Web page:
The Non-Existence Glitch establishes a precedent as for what to do when there is no Chip tile in a level. As levels were never meant to work without a Chip tile, it fits the definition of a glitch even though it is not strictly one.
The glitch exists only in the MS ruleset. In Tile World's Lynx emulation, levels with no Chip tile are unplayable, and the original Atari Lynx game as well as Chip's Challenge 2 crash when trying to play a level without a player tile.
In the event there is no Chip tile on the map, the game will start Chip at (0, 0) on the grid, and after 3/5 of a second (or  moves), plus any time within that period where the square is occupied by a monster, and barring any input from the player, Chip will appear on that square. However, if the player attempts to move Chip, he will appear immediately even if a monster is occupying the square at (0, 0); alternatively, if the player repeatedly clicks the mouse on (0, 0) while Chip still hasn't made his appearance, then he will remain unseen for an extended period of time. This instance is generally what is referred to as the pre-move bug variation.
The length of time it takes for Chip to appear seems to vary, possibly on other factors (more information is needed regarding this aspect of the glitch). If the repeated clicking is ceased, Chip will appear 3/5 of a second after the clicking ends. The Non-Existence Glitch also activates after a monster destroys a bomb underneath Chip, with the same time period.
When Chip does appear in one manner or another, he will erase the upper layer of (0, 0), and will reveal, but not activate, any tile on the lower layer, with the exception of monsters in specific states.
There are special cases in the case of monsters:
- If a monster moves onto (0, 0) on a turn where Chip is still non-existent, Chip will simply wait an extra move; should they both enter the space at the same time, Chip will be killed. As long as the monster remains on the space, and it is not totally blocked from moving (in such possible cases as gravel or recessed walls on both sides), Chip will stay non-existent unless an arrow key is touched. The rules are different if a monster starts on (0, 0).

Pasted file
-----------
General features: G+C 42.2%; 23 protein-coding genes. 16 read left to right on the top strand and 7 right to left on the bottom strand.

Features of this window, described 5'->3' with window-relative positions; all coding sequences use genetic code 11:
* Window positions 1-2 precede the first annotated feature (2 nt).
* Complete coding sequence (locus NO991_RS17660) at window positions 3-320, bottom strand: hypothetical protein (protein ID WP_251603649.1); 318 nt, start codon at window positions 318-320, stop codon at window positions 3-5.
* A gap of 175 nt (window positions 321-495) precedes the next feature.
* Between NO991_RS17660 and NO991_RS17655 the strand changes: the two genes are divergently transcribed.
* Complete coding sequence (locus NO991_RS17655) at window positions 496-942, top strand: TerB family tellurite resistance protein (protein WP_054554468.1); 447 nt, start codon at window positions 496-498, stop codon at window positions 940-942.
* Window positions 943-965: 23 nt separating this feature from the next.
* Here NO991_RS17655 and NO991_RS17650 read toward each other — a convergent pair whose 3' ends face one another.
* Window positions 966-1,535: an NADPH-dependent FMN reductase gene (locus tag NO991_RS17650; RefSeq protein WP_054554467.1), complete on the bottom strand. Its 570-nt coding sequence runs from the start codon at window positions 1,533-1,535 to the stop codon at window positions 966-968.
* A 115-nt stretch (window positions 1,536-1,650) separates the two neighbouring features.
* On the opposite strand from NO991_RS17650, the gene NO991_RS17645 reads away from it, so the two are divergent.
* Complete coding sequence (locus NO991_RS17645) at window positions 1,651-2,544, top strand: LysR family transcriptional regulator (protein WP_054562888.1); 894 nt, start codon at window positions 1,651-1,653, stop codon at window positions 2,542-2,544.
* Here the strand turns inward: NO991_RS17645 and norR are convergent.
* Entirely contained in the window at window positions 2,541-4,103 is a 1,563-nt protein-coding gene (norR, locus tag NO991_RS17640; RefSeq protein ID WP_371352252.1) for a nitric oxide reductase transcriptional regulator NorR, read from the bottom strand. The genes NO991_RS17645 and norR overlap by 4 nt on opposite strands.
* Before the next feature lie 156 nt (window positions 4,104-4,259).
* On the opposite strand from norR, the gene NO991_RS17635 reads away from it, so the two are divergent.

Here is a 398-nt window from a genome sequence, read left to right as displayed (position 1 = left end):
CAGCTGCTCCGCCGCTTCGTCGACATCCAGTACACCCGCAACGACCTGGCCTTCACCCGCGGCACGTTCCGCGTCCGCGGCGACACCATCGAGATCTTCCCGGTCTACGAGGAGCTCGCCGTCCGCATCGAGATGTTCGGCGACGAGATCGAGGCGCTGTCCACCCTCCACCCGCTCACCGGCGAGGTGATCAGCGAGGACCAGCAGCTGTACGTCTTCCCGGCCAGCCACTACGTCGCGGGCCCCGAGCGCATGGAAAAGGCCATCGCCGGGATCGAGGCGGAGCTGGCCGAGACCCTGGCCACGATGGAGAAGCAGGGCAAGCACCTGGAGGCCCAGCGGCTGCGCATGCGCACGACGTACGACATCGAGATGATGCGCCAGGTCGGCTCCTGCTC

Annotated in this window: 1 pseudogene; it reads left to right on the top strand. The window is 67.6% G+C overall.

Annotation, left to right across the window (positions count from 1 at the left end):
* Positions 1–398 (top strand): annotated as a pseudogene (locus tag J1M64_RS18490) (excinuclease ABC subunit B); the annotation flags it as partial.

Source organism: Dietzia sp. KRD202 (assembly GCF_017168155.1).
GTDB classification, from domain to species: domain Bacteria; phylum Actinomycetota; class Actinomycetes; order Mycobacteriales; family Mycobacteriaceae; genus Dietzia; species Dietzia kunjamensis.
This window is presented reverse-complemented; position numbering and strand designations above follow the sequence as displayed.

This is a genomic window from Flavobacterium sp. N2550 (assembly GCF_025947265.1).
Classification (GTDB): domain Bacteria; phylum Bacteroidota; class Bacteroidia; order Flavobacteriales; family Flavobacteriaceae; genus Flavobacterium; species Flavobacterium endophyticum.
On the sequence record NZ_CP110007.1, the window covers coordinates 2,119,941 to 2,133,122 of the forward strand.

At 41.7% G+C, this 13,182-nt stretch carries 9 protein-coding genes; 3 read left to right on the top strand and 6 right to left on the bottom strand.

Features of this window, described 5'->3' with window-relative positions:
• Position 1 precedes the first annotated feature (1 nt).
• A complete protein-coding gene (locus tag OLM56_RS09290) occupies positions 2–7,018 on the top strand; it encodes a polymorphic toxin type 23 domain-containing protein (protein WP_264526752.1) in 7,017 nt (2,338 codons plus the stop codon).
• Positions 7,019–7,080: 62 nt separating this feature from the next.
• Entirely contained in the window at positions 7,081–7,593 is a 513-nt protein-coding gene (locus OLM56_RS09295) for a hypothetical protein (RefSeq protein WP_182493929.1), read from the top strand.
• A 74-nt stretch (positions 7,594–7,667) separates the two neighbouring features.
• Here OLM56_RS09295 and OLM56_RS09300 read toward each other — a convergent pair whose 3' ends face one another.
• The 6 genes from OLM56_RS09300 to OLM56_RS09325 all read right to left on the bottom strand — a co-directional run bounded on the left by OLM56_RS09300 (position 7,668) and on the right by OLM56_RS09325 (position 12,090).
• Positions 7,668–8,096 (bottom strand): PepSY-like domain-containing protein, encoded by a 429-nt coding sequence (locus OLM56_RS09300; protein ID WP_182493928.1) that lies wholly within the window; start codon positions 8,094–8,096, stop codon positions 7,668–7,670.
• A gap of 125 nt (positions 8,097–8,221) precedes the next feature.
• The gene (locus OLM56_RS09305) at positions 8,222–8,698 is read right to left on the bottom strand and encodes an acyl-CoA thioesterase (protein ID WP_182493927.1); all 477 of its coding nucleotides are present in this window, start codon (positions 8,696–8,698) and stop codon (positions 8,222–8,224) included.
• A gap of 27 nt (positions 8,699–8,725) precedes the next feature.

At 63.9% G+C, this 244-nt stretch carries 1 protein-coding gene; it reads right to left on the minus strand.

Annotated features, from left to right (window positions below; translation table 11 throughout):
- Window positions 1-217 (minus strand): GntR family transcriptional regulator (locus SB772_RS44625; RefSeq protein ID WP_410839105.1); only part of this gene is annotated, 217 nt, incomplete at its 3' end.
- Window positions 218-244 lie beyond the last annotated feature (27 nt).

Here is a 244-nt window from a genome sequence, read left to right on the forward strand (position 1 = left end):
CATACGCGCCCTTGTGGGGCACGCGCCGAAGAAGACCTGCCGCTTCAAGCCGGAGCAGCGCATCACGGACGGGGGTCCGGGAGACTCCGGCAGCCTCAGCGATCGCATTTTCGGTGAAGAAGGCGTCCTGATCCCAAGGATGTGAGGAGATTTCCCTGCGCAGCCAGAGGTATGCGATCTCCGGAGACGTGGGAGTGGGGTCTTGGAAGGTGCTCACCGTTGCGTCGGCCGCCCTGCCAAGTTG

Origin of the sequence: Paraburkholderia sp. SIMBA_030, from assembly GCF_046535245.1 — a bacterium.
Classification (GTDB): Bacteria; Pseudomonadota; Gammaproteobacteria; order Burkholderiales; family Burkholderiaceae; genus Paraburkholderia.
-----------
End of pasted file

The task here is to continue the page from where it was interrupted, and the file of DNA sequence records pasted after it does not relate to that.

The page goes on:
- If the monster starting on, or has moved into, (0, 0) is unable to move at all, as when there is gravel, walls, recessed walls, a thief, or other items which block monsters at (0, 1) and (1, 0), it will be erased if Chip tries to enter the grid at that point. Should it be released first, normal rules then apply.
- If the monster in (0, 0) is a teeth, and thus could move, but will not because it is programmed to chase Chip, then the teeth and Chip will remain in simultaneous existence, each "flashing" into view alternately, until Chip decides to move, at which point whether the teeth is in odd step or even step will determine if he can eat Chip.
- In the case of any of the seven monsters that move at his speed, should Chip move on the same turn that the monster enters (0, 0), Chip will need some type of sliding mechanism to avoid being hit if the monster continues in the direction he just moved. This will be seen in the image below.
- If the monster starting on or moving into (0, 0) is a tank, it will always be erased, because it will no longer be moving.
- If a non-moving monster starts on (0, 0), it will be erased.
The Non-Existence Glitch can also be used in gameplay, as shown in this segment of pi.dat's level 10:
When the pink ball bounces to the west, as he moves onto (0, 0), Chip must immediately run 2R and then another 27R to reach the exit without requiring the computer chip or any of the Doublemaze-esque theatrics in the level proper. The key piece is the ice at (1, 0), allowing Chip to boost off it and keep just far enough ahead of the ball. This bust was intentional and was also considered for use in Mice Are Good for Something, but its creator, David Stolp, would ultimately decide that playing the level out would be fun enough to remove the bust.